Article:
APEC touts "aspiration;" dashes hope

Sat, 2007-09-08 17:21Richard Littlemore
Richard Littlemore's picture

APEC touts "aspiration;" dashes hope

UPDATE: Environmentalists reject APEC climate agreement. 

There was never any reason to hope that the conference of Asia Pacific Economic Cooperation countries was going to come to anything useful. The goal, as Australian Prime Minister John Howard stated from the outset, was to prevent the implementation of binding emission reduction targets.

Now we come away with vague climate intensity targets - little more more than business as usual - and a round of self-congratulatory rhetoric.

It's not just that this “agreement” is toothless. It's not just that Howard and U.S. President George Bush will try to use it to try to argue that the useful starter targets in the Kyoto accord can be replaced with something unenforceable.

It is, rather, depressing proof that these “world leaders” just don't get it.

Of course, we've had hints. Bush, for example, showed up in Australia with an entourage of 700 and a small fleet of vehicles on three 747s. The Sydney Morning Herald estimated that the airborne cavalcade emitted 57,885 tonnes of carbon dioxide, the amount produced by 2,000 average Australians in a year. (And Australians' per capita CO2 production is among the highest in the world.)

This can be dismissed as cheap-shot journalism. You can't expect the leader of the richest country and the most bellicose administration in the world to climb on board a Qantas flight with a secretary and no security. But you'd think that someone in that embattled administration would have anticipated this kind of criticism. You'd think, in the internet age, that 350 of those officials could have waited at the other end of the phone for their opportunity to give APEC input. You'd think that Bush, et al, would muster a little more energy in the pretense that they care about the climate.

Alas, you'd be wrong.

Comments

This analysis is "right-on" and expresses my feelings exactly. As a Canadian, I'm also chagrined that the Australian Prime Minister John Howard specifically expressed thanks to CANADA for its input in putting together this worthless document referred to as a "climate agreement." It can only be regarded as an oxymoron at best - instead of addressing climate control as a high priority with the need to lay down specific targets, it does the exact opposite: absolutely nothing! Do they think we're stupid or something?

. . . yes, they do.

Governments will not act ahead of the voters, as that would be political suicide. They will not act ahead of industry lobby groups and their threat of lessening jobs or lessening political contributions. We got in this state one small decision at a time. Individuals bought an energy guzzling SUV, dryer, leaf blower et al....industry hoped we would buy them, but did not force us to do so.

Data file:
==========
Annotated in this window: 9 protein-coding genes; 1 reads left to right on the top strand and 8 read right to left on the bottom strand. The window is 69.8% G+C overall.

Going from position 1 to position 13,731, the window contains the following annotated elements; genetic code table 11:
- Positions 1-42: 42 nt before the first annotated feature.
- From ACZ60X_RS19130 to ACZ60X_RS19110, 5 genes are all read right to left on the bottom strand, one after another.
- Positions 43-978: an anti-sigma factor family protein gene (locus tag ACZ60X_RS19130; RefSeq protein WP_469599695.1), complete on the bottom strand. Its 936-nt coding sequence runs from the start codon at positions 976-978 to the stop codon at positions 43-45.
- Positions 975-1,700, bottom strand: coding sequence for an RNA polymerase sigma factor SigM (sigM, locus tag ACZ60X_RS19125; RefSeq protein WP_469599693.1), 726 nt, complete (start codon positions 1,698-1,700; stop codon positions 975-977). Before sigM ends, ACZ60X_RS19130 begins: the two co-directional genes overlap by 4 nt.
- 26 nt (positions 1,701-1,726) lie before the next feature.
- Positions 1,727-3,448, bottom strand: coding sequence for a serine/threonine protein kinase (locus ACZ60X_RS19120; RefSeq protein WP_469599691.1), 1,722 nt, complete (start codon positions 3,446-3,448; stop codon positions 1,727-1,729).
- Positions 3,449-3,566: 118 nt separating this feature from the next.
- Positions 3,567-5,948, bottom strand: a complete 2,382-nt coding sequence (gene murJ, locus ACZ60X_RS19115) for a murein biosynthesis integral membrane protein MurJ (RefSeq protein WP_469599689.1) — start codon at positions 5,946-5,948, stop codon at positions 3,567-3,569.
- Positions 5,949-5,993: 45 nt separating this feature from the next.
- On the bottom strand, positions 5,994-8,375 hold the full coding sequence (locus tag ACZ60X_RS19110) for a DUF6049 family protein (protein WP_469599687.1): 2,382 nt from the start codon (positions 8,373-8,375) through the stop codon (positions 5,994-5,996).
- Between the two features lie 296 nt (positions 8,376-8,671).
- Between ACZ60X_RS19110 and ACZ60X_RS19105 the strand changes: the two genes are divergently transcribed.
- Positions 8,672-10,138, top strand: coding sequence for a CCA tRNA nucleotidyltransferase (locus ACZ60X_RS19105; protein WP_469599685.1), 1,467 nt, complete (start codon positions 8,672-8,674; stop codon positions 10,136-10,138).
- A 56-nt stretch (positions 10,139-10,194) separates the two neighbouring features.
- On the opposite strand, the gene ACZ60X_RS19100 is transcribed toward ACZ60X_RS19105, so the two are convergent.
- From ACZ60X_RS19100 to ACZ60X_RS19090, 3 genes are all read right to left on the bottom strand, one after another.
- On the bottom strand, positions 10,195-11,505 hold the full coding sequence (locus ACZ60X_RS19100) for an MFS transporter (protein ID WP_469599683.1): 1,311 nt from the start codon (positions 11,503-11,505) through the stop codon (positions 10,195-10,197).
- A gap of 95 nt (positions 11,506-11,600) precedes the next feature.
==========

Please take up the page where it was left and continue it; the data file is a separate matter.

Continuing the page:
If the consumer mood changes, industry will have to re tool, and governments will have to act. The mood must change first. So, use you clothes line, lobby to remove restrictive covenants on clotheslines if need be. Use a rake, not a leaf blower, you might even drop a pound or two. If you are tool frail to use a rake, do not feel guilty, just find another way to do something yourself that you formerly used electricity or fossil fuels to do. Try a few energy efficient windows in the house when it comes to repair or replacement time. Plant your favourite kind of fruit trees on the south side of your house, they will both shade you and feed you. They will also replace the shipping of those fruits for a few months from somewhere else to your grocery store. You won't need to buy cherries when you can stand under the tree and stuff yourself on dead ripe fruit, fragrant and still warm from the sun.

Jobs need not come at the expense of ensuring future freshwater, food, and migration stability.
Reference #9 on this page states wind turbines create 27% more jobs per MW/h (not cost, mind you) than coal plants, and 66% more jobs than natural gas. Wind turbines could even save the auto sector workforces of Ontario, Michigan and Ohio.
This is more about electing leaders at all levels of government with the right industrial ties, and intergenerational mindsets (ie. steeper tax-rates).